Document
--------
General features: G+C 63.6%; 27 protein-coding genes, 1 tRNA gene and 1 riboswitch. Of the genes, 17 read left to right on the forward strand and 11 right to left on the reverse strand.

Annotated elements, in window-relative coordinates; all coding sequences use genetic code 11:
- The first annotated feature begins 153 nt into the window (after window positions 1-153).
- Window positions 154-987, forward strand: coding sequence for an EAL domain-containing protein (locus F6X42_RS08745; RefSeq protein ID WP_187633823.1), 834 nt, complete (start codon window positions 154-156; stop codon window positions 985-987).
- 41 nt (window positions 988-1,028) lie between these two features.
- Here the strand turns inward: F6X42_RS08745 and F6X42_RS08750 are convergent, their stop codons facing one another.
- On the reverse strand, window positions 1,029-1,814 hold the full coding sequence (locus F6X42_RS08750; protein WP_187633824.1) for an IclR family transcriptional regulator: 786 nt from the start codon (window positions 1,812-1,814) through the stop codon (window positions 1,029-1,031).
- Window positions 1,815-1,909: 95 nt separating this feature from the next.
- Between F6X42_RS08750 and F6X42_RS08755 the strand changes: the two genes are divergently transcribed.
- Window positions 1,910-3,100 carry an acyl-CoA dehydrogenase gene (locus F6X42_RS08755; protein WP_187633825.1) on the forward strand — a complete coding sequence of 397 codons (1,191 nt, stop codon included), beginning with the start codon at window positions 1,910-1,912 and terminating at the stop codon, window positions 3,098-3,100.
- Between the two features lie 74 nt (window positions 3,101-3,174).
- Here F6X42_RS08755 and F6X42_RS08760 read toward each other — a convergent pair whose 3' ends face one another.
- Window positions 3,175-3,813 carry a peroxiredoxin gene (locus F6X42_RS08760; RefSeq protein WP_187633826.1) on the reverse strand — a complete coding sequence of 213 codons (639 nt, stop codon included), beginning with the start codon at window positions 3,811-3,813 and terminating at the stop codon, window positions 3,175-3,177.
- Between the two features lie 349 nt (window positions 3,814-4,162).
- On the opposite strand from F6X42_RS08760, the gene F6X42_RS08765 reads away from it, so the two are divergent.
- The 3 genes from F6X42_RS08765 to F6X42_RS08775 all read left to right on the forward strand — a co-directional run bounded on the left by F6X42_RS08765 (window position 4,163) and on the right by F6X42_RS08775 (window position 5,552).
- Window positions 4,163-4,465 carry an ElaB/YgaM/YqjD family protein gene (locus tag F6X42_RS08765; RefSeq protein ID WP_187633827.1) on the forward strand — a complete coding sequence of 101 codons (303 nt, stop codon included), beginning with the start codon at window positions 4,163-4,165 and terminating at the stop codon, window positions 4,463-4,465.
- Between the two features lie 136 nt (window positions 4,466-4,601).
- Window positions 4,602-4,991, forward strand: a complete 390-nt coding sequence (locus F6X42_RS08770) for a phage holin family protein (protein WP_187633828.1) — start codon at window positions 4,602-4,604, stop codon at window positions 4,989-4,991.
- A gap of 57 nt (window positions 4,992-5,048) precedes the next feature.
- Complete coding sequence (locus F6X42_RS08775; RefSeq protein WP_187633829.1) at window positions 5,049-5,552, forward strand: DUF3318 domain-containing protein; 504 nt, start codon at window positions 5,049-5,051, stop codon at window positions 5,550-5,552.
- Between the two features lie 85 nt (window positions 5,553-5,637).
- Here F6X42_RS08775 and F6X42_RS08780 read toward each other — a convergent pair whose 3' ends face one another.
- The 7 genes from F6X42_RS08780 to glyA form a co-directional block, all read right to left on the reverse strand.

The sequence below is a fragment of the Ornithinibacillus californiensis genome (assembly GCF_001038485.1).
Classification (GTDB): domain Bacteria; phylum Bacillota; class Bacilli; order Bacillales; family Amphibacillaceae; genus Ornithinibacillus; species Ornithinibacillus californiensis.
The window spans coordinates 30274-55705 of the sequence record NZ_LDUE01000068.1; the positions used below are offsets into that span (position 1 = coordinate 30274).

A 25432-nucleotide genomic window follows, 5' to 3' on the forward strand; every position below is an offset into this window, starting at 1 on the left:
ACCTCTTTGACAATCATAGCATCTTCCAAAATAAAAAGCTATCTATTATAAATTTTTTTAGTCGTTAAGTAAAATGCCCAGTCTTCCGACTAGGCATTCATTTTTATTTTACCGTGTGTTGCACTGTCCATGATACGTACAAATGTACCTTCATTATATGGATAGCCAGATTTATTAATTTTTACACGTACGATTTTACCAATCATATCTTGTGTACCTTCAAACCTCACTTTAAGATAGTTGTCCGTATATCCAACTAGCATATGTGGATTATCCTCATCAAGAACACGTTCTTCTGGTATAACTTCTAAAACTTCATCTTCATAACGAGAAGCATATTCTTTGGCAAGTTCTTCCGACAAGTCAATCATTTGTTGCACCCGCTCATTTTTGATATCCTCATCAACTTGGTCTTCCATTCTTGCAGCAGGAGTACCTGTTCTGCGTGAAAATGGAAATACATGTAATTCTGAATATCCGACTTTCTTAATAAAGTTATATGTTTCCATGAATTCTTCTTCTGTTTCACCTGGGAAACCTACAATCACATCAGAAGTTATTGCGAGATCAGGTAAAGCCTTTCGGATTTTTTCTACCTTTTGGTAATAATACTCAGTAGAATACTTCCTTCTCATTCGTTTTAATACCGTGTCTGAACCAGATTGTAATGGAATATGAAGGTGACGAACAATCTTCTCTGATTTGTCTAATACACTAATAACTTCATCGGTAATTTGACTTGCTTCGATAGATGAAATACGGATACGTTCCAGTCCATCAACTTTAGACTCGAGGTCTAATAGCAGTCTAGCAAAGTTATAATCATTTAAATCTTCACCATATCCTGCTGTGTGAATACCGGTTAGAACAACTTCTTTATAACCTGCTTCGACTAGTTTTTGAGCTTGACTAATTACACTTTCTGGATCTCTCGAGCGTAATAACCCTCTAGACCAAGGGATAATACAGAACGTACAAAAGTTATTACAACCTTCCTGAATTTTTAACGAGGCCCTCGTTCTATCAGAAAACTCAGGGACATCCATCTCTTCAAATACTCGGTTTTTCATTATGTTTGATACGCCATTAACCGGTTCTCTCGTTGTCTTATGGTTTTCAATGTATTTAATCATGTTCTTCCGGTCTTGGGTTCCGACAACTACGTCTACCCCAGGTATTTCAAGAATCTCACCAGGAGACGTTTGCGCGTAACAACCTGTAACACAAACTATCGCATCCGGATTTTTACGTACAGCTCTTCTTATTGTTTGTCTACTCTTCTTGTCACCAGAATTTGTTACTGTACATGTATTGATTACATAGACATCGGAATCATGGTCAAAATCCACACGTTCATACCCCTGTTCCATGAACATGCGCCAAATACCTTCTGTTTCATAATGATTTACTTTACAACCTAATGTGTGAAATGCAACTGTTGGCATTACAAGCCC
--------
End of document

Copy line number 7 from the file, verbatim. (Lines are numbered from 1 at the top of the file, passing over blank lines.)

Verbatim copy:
- On the reverse strand, window positions 1,029-1,814 hold the full coding sequence (locus F6X42_RS08750; protein WP_187633824.1) for an IclR family transcriptional regulator: 786 nt from the start codon (window positions 1,812-1,814) through the stop codon (window positions 1,029-1,031).